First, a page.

Wireless Merger Threatens Competition, Groups Tell FCC
Tuesday, October 21, 2008
A coalition of public interest groups has stepped up protests to the Federal Communications Commission over the proposed merger of Verizon Wireless and rural carrier Alltel, saying the deal would be a threat to competition in the cellphone industry.
The Public Interest Spectrum Trust, comprised of six organizations, has balked at an order proposed last week by FCC Chairman Kevin J. Martin to approve the merger, which would create the nation's largest cellphone carrier, with 80 million subscribers.
When they meet with the agency's five commissioners this week, members of the trust said they would urge the FCC to put forth clear policies to prevent a combined company from blocking device makers or violating open network guidelines applied to wireline Internet service providers.
The companies announced plans to merge in June, just months after Verizon bought $9 billion in valuable radio spectrum in an FCC auction. If Verizon's merger is approved, the largest carriers could leap further ahead of smaller rivals.
"We're scratching our heads on how this agency can rush to let the nation's second-largest carrier gobble up a strong competitor like Alltel to become the nation's largest carrier," said Chris Murray, senior legal counsel for Consumers Union. "I guess it's Christmas in October for the wireless phone companies."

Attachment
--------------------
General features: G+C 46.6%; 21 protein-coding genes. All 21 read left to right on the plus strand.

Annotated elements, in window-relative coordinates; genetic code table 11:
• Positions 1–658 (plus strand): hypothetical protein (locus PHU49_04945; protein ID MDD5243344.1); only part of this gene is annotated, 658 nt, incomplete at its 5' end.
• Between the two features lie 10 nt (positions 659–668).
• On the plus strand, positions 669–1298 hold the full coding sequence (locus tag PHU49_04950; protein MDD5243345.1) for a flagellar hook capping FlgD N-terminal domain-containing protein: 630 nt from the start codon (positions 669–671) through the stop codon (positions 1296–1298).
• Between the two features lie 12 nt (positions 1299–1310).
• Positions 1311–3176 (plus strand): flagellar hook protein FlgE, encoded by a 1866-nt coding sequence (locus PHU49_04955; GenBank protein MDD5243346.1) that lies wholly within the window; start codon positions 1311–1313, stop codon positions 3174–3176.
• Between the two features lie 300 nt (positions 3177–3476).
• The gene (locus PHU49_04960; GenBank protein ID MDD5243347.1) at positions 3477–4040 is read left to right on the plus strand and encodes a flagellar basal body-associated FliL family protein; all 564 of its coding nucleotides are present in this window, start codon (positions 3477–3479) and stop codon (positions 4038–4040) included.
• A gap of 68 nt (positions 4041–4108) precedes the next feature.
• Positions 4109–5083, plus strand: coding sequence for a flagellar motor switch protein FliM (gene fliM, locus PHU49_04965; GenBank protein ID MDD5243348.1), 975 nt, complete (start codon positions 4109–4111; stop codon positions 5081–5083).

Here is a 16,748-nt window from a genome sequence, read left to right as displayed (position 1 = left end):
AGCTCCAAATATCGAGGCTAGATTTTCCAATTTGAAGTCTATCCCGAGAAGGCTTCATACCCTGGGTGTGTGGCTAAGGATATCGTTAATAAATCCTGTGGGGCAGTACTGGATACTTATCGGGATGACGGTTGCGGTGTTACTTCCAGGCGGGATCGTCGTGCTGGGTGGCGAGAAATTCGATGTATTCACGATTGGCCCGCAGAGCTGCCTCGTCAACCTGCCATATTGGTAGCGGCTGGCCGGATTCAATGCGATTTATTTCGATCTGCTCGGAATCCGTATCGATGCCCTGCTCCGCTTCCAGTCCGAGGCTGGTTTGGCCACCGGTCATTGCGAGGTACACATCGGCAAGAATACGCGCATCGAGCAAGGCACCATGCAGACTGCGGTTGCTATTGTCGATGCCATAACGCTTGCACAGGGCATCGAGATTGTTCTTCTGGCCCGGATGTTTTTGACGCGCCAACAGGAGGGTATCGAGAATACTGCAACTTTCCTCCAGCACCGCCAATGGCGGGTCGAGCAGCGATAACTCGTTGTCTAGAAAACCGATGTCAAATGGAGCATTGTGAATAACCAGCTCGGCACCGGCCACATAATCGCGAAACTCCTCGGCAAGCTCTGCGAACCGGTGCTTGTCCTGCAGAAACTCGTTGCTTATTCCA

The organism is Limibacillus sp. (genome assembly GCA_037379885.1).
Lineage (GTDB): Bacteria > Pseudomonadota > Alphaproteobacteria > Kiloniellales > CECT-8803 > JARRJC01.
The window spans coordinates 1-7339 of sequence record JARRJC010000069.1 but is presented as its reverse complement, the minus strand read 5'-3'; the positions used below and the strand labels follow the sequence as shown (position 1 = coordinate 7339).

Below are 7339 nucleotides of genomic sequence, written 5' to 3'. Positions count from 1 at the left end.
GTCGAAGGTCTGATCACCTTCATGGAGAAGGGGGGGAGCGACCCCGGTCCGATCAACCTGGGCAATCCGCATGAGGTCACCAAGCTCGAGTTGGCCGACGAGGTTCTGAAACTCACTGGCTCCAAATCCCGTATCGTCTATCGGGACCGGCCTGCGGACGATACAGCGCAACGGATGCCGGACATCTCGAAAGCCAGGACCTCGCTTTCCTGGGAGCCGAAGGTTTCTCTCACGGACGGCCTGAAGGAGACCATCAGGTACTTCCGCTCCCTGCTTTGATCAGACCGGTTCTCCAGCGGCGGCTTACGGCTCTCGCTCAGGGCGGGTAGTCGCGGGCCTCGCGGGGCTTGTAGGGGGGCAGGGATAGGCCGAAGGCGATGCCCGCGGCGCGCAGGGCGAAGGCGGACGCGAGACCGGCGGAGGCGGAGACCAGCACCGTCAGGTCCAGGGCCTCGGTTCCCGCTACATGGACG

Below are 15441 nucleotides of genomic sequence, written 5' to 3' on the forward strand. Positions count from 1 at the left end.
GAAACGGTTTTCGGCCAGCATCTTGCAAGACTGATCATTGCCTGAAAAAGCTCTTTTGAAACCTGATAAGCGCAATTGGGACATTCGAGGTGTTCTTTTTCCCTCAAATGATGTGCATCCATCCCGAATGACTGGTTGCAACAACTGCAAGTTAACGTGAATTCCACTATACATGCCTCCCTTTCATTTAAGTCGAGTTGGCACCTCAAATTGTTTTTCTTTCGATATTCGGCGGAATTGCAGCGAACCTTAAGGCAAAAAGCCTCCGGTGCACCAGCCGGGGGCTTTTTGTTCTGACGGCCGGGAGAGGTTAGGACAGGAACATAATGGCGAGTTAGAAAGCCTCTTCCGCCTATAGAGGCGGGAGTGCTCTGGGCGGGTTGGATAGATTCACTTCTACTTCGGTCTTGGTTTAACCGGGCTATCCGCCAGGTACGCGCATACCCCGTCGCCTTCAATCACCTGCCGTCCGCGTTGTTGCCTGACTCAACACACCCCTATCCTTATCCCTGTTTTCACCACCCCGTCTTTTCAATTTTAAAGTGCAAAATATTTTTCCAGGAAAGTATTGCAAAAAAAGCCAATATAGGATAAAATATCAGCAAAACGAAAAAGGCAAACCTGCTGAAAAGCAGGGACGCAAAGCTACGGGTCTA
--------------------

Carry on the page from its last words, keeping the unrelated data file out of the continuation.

The five-member commission will vote Nov. 4 on approval of the merger, along with a separate proposal for the merger of Clearwire and Sprint Nextel. Verizon's merger with Alltel is also being reviewed by the antitrust division of the Department of Justice.
An FCC source, who spoke on the condition of anonymity because the deal is still under review, said the proposed merger was being rushed because of pressure from the carriers to complete the deal before the presidential election.
Verizon Wireless has said that the merger could benefit consumers by bringing Verizon's heft and technological advances to rural areas. Verizon has agreed to maintain roaming agreements with smaller rural carriers that use Alltel's networks for the remainder of customers' contracts or for two years, whichever is longer. The public interest groups said the FCC should force the companies to extend roaming agreements even longer, which would help smaller rivals remain competitive with national carriers.
Verizon and other carriers have over the past year moved toward allowing a variety of devices to be used on their networks, FCC spokesman Matthew Nodine said.
But Ben Scott, policy director at Free Press, said Verizon's promises to open their networks to any devices and technologies hasn't come to fruition.
"Establishing openness conditions is good policy to protect consumers from growing consolidation in the industry," Scott said. "Since Verizon has already said they wanted open network and devices and applications, the only reason they would object to this condition is if they had other plans."